And I would so like to know whether Wimpy bestowed on us all the bacon cheeseburger and the portobello mushroom burger and didn’t even make a fuss of it.
Nothing against today’s cartoon. It’s a 1960 cartoon with the story by Jack Kinney. So you know what that says about the production. Animation direction is credited to Volus Jones and Ed Friedman. It’s just that there’s already a really good baseball cartoon out there. Still, we didn’t stop making space movies when there’s already the bits from Battle Beyond The Stars that I kind of remember from when I was sixteen. So let’s extend the same courtesy to other premises. Battery up!
We get a nice rousing start, with Jackson Beck doing his best sports-announcer voice. I haven’t listened to actual radio broadcasts of the 50s but it all sounds plausible enough. Introducing the characters with newspaper mockups is a good device and also lets them save like a minute’s worth of animation budget. From the headlines we see Thompson Tries for Records at least twice on the same page, so Thompson’s having a good season.
After that? Well, we get your basic jokes for one difficult half of an inning of baseball. It’s Popeye versus a team of Brutus duplicates. Brutus hits everything Popeye tosses at him, which is lucky because Popeye doesn’t have a catcher. It’s curious that having a team of nine Brutuses is okay in a way that nine Popeyes could not be. In the Fleischer cartoon The Twisker Pitcher Popeye and Bluto had anonymous teammates.
But even with a minute of staring at still pictures there isn’t the animation budget for teammates. There’s also no animation budget for crowds; the only person in the stands is Olive Oyl. She has a nice, underplayed joke where she has everything at her seat, including a coffee percolator, a TV set, and an alarm clock. It’s a surprise to have an understated joke, in this era; I’m glad seeing it.
Most of the cartoon’s time is spent on silly pitches and silly fielding. Nothing at all wrong. Worst you can say about it is that there’s only one big, surprising joke. That’s the baseball heading right for the camera and then Popeye apologizing for breaking your TV. That’s a great moment of energy and if there were two more jokes like that I’d call this a great baseball cartoon. (Olive Oyl’s pile of stuff is funny and gets better each time you see it, but it’s not a big joke.) Instead, it’s pretty good for the cheap TV leagues.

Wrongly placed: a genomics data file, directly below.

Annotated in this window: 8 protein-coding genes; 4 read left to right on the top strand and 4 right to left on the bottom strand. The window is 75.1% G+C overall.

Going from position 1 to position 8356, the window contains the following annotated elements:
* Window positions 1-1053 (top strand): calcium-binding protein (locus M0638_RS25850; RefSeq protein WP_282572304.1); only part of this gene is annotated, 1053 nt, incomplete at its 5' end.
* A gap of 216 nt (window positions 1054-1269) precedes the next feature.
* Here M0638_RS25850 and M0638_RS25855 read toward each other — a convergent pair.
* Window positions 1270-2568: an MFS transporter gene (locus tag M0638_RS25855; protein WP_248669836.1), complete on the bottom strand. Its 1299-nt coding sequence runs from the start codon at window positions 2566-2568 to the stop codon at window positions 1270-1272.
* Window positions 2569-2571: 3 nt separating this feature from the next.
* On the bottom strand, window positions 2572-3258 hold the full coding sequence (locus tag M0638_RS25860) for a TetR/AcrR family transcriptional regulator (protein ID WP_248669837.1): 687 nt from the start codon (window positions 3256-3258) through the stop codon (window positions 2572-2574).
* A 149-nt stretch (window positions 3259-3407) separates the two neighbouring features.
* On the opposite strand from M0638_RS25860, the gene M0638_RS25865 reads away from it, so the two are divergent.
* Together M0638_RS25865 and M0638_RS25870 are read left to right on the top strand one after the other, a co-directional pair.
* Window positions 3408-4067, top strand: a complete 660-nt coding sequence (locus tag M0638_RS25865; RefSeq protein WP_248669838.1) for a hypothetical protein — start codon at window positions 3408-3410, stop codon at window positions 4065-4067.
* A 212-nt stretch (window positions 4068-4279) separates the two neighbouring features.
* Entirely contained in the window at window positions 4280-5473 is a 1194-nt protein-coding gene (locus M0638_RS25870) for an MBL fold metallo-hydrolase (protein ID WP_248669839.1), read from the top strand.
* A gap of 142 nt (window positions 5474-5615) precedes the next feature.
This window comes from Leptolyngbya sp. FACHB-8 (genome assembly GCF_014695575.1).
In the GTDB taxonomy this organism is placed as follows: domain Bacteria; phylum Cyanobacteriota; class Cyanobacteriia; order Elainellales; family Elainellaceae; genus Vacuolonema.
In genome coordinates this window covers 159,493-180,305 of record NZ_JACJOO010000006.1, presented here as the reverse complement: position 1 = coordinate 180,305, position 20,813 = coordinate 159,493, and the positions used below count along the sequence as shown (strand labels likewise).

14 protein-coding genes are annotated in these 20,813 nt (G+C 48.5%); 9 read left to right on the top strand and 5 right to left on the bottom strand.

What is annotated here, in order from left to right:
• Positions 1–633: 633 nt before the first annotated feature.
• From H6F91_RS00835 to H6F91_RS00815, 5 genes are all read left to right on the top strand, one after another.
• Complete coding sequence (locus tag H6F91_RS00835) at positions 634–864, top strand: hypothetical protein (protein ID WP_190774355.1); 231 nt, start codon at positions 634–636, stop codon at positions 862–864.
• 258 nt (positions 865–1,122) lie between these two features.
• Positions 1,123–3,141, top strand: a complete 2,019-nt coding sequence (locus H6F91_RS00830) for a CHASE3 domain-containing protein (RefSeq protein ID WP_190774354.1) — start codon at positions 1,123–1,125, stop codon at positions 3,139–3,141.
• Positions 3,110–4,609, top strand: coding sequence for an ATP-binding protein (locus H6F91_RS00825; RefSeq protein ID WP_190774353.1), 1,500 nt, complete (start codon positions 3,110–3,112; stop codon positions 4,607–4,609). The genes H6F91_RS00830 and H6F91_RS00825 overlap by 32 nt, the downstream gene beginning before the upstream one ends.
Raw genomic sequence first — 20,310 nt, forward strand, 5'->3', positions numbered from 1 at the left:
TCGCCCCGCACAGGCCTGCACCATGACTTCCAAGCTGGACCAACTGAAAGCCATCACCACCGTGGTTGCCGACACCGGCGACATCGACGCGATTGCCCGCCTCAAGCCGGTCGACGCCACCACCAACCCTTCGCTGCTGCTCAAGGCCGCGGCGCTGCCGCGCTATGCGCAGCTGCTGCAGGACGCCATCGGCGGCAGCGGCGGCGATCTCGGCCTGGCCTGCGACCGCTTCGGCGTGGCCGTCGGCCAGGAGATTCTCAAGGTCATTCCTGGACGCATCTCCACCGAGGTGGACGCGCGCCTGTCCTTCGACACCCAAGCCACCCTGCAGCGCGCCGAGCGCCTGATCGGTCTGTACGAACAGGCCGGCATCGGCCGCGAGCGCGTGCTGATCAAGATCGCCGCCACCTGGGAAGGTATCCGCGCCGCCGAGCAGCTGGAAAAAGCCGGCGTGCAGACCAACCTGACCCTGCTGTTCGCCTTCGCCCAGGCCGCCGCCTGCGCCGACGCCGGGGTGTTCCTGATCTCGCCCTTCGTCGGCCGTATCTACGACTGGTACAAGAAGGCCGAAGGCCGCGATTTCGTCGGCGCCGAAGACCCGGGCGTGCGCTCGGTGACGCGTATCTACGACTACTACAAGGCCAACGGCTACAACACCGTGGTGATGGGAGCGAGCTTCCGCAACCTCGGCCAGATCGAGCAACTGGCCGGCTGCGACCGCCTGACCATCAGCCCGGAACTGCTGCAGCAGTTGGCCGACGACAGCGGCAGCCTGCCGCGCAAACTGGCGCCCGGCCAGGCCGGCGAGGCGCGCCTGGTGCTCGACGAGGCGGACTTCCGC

A curious point here. Popeye gets around to his spinach, yes. But there’s no point where Brutus and the Bruclones are cheating. They hit everything Popeye throws at them, but they’re hitting fair and square. (And even at that, they hit one pop fly that’s so easy Popeye doesn’t have to move to catch it.) At least in The Twisker Pitcher Bluto did stuff like mess with Popeye’s clothes and swap his spinach out for grass. It throws the moral balance off. And there’s a curious not-quite-resolution. An unconscious Brutus accidentally hits a ball that knocks out Popeye and Olive Oyl. It’s a good idea for how to end the action, since we don’t have time to set up a way for Popeye to win the game. But without someone — it would have to be Wimpy — to observe anything, it leaves the cartoon petering out. Poor form. It’s essays written online reviewing things that are supposed to peter out, not cartoons.
1960’s Jeep Jeep is a Jack Kinney Studio production introducing Eugene the Jeep. 1960’s Jeep Is Jeep is a Paramount Cartoon Studios production introducing Eugene the Jeep. I’m curious whether all five 1960s King Features studios did their Introducing The Jeep cartoon.
This time around, it’s Swee’Pea who discovers the Jeep, after he wanders far from home. I like that as an idea. Travel as a way to encounter and be changed by magic fits. Even if Swee’Pea is only nine miles from Popeye’s Boring Suburban Home. Nine miles is a pretty good journey for someone who can’t walk upright yet.
Swee’Pea brings Eugene home. Popeye’s willing in the end to accept a magic pet who can broadcast music and CW ham radio. (I couldn’t make out what Eugene’s Morse code message was. I suspect it was nonsense.) Brutus and the Sea Hag decide they’ve got to steal a dog who knows how far away the Sun is. I understand this was shorthand for “knows everything”, but from what we see? It’s a dog that can help you win pub quiz night. Also not sure why Brutus and the Sea Hag teamed up on this. Or why it takes two villains.